Updates from : the Hindu :
Members of Tree Walk were able to save Kaim tree on the premises of State Central Library campus at Palayam
It was in 2012 that Tree Walk, a group of nature lovers, noticed this single tree standing on the State Central Library campus at Palayam in the middle of the city. The reason was the huge pile of wood lying there, which were the remains of many trees that were cut to make space for a new building. The light green leaves and rounded flowers attracted our attention and we set about identifying the tree. It turned out to be the Kaim tree (Mitragyna parviflora/parvifolia) called Manja Kadambu or Neer Kadambu in Malayalam.
It was obvious to us tree lovers that this tree was not found anywhere else in the city. That made us write a letter to the Library authorities requesting them to retain the tree when construction started and the building came up. We kept a watch over the tree and were relieved to see it standing tall amidst the concrete and cement and behind the blue metal wall that was constructed around it. Late Gen SK Pillai was so fascinated by this tree that he would report about its health each time he passed by.
In between, we got a verbal reassurance from the chief librarian Shobhana P, that they would take care not to destroy the tree. And then the day came when the blue metal walls were removed and we saw the pleasant sight of the Kaim with a sensitively constructed concrete base with soil in it and a space for people to enjoy its shade.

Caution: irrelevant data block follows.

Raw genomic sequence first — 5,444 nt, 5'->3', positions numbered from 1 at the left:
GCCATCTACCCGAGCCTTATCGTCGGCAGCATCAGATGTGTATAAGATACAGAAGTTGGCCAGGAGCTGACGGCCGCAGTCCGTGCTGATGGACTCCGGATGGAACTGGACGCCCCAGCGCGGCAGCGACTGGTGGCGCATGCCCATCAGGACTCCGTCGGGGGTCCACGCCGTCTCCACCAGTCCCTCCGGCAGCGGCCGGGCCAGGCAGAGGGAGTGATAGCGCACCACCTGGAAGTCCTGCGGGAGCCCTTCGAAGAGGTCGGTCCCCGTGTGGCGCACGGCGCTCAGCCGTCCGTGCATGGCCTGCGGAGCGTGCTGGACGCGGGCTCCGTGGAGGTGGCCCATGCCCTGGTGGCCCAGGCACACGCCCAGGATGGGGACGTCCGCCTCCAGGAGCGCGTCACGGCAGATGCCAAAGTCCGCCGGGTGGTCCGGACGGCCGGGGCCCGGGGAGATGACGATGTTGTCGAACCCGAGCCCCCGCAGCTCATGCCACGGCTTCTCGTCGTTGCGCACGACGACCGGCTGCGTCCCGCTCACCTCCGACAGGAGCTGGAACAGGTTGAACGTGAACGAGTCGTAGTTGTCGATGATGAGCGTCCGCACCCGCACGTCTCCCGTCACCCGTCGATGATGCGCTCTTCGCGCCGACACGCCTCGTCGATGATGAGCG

The Kaim is a deciduous tree that sheds its leaves and grows in the sandy beds of seasonal streams as the name in Malayalam indicates. It is a wonder that an inhabitant of North East and Peninsular India extending up to Nepal, Bangladesh, Sri Lanka, Malaysia and Cambodia has found a comfortable space in hot, humid and wet Thiruvananthapuram. With not a sign of water anywhere nearby, the Neer kadambu stands tall and green in our city.
It is interesting to note that this tree is the true Kadambu mentioned in the stories of Lord Krishna. Many parts of the tree including the leaves, stem, bark and root are used by tribal and local populations to treat a variety of ailments like jaundice, rheumatic pains and fever.
Belonging to the Coffee family (Rubiaceae), its flowers are fragrant. The tree is considered endangered as the habitat it grows in has been exploited indiscriminately. The songs and poems of Rabindranath Tagore mention the flowers of this tree.
(Anitha is the coordinator of Tree Walk)